There’s nothing like welcoming a group of inquisitive, exploratory children into a space with which you think you’re familiar, to make you look at it with fresh eyes and realise just how much you take for granted, or have missed altogether.

When the two classes from Year 4 (ages 8-9) at Byron College visited St Paul’s in May, they were delighted to be able to explore the church, and look closely at the various memorials, windows and liturgical furniture which adorn the building. For many it was their first time inside St Paul’s, and for some, the first time in a Christian church of any kind. The questions they asked about the building and its purpose were insightful, thought-provoking and occasionally challenging – but that’s how we all learn, and this Priest was certainly put through his paces and caused to think hard about some of his responses!

The children came as part of their studies on issues relating to war and peace, and specifically the history of the First World War. Having visited the Commonwealth War Graves cemetery at Alimos in the morning, the visit to St Paul’s was an opportunity to think about the names recorded on the various memorials in the church and to wonder who those men were, what had brought them to Greece and why their loved ones had wanted to commemorate their lives – and their deaths – in this particular place.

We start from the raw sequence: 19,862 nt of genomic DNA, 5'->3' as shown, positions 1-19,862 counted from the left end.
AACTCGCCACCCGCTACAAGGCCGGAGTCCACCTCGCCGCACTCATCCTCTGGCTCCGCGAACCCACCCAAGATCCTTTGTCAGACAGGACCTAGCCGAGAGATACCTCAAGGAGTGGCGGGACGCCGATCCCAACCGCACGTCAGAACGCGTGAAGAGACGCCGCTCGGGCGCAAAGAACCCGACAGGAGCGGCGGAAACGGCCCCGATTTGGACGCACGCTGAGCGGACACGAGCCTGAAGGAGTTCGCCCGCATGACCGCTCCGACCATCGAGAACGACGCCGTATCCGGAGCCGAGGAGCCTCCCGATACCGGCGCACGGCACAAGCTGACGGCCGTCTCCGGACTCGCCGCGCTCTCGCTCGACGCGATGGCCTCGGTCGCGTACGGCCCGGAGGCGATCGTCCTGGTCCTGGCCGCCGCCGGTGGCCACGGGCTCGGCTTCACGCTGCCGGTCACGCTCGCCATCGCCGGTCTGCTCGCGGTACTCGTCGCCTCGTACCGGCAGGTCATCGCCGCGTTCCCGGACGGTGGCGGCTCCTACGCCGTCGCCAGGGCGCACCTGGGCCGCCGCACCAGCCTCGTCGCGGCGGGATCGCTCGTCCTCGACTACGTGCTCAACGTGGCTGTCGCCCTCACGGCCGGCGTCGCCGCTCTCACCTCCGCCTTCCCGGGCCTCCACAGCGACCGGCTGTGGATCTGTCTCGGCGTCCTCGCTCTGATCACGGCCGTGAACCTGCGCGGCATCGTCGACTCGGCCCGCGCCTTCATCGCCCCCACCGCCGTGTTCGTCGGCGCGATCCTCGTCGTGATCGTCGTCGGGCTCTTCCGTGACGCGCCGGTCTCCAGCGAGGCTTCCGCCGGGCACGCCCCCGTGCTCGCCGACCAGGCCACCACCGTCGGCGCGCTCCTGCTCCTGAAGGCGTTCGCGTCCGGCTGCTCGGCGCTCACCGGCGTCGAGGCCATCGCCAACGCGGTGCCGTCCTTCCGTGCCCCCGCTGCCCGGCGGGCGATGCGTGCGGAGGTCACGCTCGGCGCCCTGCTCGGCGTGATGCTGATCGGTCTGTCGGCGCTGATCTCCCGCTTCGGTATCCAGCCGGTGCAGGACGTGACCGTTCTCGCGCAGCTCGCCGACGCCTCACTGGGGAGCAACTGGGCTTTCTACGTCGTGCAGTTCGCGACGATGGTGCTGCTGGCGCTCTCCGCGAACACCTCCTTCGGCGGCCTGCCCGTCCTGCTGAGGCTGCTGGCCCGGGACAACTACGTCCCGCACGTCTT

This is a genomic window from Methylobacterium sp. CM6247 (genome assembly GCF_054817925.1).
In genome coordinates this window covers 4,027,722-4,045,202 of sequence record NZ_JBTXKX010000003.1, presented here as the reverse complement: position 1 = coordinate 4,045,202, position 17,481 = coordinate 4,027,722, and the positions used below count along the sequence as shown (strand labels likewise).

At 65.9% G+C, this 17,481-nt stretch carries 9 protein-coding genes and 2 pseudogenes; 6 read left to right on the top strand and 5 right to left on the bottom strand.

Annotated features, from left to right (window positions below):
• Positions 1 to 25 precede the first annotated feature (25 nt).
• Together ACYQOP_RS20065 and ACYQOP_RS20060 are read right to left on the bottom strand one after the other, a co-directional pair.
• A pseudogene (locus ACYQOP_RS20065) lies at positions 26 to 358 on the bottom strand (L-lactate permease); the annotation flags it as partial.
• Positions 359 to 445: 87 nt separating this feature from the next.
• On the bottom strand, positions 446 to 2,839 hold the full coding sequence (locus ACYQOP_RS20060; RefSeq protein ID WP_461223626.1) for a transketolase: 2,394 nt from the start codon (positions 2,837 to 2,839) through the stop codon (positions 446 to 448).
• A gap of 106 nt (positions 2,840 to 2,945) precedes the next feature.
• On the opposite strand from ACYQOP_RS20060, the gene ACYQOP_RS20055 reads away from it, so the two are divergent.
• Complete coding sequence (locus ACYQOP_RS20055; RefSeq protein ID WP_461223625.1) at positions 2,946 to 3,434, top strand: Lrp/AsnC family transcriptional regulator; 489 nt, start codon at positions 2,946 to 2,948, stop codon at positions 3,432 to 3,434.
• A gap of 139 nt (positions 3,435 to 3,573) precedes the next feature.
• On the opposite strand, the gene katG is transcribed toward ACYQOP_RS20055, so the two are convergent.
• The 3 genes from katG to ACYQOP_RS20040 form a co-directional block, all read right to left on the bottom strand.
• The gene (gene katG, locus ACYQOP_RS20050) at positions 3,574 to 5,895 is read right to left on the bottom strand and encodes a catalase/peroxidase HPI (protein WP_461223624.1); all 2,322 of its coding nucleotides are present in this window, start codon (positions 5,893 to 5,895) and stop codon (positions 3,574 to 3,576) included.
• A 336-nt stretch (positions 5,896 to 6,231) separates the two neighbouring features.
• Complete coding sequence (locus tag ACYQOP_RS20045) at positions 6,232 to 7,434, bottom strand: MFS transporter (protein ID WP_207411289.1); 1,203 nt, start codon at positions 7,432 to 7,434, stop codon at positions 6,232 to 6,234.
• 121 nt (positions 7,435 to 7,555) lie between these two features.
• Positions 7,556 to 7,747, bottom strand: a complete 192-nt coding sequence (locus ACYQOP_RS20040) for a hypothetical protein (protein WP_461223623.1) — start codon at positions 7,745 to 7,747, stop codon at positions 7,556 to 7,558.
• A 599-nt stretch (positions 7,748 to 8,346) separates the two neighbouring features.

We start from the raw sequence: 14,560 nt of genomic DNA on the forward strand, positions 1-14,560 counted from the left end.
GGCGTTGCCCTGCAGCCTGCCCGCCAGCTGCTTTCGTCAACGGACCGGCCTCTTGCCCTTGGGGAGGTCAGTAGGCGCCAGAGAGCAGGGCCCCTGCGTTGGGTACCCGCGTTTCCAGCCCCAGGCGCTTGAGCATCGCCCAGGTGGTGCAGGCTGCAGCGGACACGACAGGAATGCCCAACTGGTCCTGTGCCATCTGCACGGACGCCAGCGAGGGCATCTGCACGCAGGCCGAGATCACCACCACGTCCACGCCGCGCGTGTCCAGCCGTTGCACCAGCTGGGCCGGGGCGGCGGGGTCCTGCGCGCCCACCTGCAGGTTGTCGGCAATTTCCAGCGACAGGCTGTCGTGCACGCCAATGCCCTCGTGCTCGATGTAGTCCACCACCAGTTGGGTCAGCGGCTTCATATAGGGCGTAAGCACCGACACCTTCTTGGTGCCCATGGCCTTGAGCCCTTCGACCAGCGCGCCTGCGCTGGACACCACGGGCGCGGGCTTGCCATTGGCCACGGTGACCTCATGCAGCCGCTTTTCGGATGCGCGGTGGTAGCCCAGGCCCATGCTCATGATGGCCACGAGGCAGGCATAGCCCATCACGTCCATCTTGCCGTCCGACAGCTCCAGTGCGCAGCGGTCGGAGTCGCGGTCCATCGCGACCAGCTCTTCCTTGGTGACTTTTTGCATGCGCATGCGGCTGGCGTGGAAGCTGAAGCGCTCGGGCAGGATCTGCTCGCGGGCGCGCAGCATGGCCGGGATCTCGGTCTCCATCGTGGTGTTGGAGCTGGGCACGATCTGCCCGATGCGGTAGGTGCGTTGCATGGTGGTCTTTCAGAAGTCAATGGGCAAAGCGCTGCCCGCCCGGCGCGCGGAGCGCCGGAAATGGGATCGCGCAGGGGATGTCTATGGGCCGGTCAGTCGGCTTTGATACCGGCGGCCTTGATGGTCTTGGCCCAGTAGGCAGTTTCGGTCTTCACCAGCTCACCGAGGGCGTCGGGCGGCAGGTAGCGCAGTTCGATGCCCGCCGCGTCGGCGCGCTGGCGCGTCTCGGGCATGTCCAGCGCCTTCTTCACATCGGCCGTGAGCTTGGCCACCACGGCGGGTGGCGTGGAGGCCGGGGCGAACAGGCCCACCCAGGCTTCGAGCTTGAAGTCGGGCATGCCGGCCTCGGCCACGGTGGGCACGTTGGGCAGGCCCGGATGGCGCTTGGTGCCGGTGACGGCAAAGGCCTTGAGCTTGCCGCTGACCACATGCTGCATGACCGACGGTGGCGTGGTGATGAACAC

After the exploring and questions, it was time for some reflection. Some students read aloud poems they had composed, and there was a beautiful reading of Psalm 23, before the whole group sang a moving song entitled ‘We Will Remember’.

It was particularly wonderful to end the visit with the planting and blessing of a mulberry tree in the church garden – a gift from the school to commemorate the centenary of the end of WW1, and a symbol of the children’s commitment to peace for the future.

The tree now stands proudly in front of the church and, over the years, will grow to provide a canopy of shade for all who sit beneath it. A special commemorative plaque has also been donated to record the occasion for posterity, including a verse from the Book of Revelation in the Bible, describing the Tree of Life in the Heavenly City, whose ‘leaves are for the healing of the nations’ (Rev: 22:2)

I am delighted that visitors to our church – now open five days a week – will be able to admire the tree and note its reason for being there, as well as enjoy the shade it will offer. And, who knows, maybe some of the friendships that will be forged and conversations shared beneath its branches, will contribute to the more peaceable world which we all, together with the children of Byron College, hope to see fulfilled.

Fr James

No Comments

Post a Comment